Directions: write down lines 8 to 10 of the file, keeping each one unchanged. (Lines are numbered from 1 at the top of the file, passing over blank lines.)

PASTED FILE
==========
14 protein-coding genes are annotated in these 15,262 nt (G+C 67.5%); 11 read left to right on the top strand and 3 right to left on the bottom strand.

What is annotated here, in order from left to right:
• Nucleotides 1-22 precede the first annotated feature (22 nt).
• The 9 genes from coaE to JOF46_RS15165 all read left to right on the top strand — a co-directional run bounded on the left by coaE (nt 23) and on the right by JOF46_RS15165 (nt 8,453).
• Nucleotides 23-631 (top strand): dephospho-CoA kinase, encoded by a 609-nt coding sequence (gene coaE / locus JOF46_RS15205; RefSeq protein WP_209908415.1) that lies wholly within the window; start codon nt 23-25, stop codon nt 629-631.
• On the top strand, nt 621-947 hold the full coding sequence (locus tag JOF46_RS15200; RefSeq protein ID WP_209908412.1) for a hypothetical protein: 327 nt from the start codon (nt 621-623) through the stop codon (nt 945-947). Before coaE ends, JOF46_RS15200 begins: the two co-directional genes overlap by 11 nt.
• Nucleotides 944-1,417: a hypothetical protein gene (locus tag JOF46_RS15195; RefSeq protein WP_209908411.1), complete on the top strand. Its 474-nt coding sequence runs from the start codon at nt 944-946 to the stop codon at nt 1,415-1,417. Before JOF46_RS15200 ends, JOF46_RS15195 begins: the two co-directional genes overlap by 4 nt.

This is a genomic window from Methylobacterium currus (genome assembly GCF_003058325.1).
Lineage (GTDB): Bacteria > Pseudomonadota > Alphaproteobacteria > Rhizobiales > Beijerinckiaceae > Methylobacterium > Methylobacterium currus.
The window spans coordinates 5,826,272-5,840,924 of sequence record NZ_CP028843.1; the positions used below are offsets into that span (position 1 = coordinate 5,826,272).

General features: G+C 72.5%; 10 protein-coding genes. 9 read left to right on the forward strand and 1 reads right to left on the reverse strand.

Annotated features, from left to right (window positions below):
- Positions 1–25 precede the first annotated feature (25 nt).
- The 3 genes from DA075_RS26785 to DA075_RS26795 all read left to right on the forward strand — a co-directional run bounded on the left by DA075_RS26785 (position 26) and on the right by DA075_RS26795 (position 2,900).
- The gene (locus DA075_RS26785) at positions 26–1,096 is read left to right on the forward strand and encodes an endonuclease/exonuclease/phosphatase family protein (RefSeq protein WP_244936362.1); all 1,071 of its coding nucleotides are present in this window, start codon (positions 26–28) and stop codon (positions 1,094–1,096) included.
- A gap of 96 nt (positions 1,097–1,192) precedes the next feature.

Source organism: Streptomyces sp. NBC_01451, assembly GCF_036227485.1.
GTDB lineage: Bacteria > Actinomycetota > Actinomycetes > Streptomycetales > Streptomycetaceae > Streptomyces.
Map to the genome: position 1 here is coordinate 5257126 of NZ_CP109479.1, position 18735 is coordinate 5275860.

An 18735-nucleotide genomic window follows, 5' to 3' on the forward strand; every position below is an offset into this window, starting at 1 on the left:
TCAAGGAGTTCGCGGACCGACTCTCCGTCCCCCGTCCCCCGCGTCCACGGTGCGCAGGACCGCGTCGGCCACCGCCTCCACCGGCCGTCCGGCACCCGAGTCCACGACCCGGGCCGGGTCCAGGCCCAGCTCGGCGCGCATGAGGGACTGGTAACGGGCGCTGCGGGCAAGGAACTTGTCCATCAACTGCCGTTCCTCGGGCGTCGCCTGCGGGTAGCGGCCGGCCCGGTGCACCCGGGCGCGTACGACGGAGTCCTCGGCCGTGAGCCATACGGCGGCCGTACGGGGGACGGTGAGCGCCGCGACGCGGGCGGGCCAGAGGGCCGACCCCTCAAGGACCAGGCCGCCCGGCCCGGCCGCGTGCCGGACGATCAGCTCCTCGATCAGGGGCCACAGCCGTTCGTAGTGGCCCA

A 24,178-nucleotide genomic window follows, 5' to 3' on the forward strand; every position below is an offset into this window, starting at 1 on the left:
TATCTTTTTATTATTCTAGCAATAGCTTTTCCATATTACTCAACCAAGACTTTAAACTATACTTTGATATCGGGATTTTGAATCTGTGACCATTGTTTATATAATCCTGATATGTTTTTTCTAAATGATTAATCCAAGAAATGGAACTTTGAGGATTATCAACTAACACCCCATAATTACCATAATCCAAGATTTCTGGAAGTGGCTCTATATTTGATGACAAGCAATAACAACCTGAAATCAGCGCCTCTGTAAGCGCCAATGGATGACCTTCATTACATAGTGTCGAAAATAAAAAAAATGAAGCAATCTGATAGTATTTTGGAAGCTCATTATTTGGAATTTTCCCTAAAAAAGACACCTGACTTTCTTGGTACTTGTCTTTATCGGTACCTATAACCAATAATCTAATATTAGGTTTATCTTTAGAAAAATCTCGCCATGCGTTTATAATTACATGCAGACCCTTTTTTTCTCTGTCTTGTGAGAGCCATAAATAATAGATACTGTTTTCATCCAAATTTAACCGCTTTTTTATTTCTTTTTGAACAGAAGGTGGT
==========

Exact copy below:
This is a genomic window from Methylobacterium currus (genome assembly GCF_003058325.1).
Lineage (GTDB): Bacteria > Pseudomonadota > Alphaproteobacteria > Rhizobiales > Beijerinckiaceae > Methylobacterium > Methylobacterium currus.
The window spans coordinates 5,826,272-5,840,924 of sequence record NZ_CP028843.1; the positions used below are offsets into that span (position 1 = coordinate 5,826,272).